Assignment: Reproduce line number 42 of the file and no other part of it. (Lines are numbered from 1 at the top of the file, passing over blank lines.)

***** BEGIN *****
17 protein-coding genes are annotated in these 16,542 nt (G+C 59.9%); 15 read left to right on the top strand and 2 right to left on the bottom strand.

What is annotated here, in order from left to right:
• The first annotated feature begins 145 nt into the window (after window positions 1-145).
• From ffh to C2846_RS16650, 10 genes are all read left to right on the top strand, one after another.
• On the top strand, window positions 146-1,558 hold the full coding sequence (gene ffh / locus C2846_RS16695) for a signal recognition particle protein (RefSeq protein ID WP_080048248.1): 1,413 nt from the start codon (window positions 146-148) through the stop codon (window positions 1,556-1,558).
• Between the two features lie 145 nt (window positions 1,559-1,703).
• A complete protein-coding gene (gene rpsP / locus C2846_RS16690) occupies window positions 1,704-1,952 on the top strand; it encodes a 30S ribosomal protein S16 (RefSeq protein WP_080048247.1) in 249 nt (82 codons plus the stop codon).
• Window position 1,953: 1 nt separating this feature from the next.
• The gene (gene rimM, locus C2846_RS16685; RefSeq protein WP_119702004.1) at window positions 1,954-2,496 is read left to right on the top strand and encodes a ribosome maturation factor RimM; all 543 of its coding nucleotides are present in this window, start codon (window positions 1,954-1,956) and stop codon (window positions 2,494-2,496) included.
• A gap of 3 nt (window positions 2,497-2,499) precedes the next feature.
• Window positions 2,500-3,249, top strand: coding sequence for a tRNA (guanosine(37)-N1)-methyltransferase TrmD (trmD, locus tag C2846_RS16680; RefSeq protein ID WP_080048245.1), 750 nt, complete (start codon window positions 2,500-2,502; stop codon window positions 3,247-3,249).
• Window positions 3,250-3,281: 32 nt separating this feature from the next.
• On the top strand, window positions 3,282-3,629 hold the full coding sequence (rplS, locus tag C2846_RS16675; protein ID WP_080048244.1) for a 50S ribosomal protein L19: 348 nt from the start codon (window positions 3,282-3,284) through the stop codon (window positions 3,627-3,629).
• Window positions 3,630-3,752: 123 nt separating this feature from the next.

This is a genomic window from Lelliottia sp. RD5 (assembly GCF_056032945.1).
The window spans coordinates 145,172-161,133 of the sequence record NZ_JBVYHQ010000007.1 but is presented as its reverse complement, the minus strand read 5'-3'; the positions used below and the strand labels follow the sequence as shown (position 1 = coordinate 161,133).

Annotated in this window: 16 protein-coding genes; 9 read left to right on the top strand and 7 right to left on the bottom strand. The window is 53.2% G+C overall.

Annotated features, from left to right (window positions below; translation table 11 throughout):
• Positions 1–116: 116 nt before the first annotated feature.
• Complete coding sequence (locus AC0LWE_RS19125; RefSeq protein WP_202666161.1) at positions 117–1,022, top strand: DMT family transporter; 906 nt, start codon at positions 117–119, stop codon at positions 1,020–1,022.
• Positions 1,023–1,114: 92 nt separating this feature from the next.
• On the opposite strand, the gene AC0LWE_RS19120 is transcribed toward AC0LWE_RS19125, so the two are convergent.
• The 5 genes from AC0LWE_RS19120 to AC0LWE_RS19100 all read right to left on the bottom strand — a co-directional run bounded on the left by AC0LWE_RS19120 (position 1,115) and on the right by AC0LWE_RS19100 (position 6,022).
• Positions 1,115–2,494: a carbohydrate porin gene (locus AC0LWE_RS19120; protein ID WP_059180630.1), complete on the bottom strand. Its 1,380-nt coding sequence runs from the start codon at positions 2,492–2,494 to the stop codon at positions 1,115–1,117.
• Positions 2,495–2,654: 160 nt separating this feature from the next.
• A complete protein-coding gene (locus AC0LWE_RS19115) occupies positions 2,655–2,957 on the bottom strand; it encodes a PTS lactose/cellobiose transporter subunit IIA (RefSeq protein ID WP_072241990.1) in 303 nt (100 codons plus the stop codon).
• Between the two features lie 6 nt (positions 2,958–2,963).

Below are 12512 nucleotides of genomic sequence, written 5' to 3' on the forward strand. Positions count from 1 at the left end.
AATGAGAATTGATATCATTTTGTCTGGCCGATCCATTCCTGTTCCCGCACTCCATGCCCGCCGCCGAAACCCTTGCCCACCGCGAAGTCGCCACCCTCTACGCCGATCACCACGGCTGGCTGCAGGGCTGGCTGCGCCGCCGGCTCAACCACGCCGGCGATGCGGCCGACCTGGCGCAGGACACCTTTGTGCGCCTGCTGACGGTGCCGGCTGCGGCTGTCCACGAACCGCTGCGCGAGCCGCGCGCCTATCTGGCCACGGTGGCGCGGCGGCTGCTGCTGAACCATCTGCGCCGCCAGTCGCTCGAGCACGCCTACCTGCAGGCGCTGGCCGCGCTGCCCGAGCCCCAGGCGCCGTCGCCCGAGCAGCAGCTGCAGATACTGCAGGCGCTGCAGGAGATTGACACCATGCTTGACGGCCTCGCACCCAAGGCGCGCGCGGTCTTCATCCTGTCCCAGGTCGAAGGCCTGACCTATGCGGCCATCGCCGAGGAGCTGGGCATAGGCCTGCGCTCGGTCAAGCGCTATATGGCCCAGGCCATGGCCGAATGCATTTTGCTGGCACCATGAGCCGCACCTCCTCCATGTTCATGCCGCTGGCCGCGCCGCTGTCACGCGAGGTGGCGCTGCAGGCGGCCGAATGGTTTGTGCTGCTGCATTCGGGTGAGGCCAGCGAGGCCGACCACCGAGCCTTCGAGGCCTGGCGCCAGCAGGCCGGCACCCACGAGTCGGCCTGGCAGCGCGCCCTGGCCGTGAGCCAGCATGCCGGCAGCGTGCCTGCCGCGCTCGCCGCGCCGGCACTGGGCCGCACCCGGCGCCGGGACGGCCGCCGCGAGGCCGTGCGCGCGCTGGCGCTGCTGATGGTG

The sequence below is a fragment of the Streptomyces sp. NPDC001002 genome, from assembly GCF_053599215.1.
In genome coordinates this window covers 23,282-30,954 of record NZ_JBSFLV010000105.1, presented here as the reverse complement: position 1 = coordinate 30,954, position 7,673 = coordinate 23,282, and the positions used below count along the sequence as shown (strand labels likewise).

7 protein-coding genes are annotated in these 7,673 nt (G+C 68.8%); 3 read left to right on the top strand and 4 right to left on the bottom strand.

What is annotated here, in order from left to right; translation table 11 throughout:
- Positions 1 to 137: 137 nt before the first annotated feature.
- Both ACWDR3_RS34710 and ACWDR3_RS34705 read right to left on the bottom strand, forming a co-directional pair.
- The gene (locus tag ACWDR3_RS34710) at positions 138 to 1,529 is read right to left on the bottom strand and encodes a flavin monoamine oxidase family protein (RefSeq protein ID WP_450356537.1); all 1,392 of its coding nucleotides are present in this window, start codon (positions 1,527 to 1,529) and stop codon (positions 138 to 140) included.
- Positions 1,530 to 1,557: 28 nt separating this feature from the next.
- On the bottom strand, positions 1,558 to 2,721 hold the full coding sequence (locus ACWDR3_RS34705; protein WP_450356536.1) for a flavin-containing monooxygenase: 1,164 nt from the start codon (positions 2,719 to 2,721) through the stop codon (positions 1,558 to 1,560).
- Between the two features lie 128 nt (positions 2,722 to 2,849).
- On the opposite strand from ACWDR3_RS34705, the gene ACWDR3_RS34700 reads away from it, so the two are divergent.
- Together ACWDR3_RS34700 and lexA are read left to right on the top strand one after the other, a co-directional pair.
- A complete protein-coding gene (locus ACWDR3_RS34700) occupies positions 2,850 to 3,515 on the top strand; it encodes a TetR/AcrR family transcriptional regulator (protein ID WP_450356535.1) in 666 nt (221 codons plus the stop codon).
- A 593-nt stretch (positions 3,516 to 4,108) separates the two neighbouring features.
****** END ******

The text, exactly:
- A complete protein-coding gene (locus ACWDR3_RS34700) occupies positions 2,850 to 3,515 on the top strand; it encodes a TetR/AcrR family transcriptional regulator (protein ID WP_450356535.1) in 666 nt (221 codons plus the stop codon).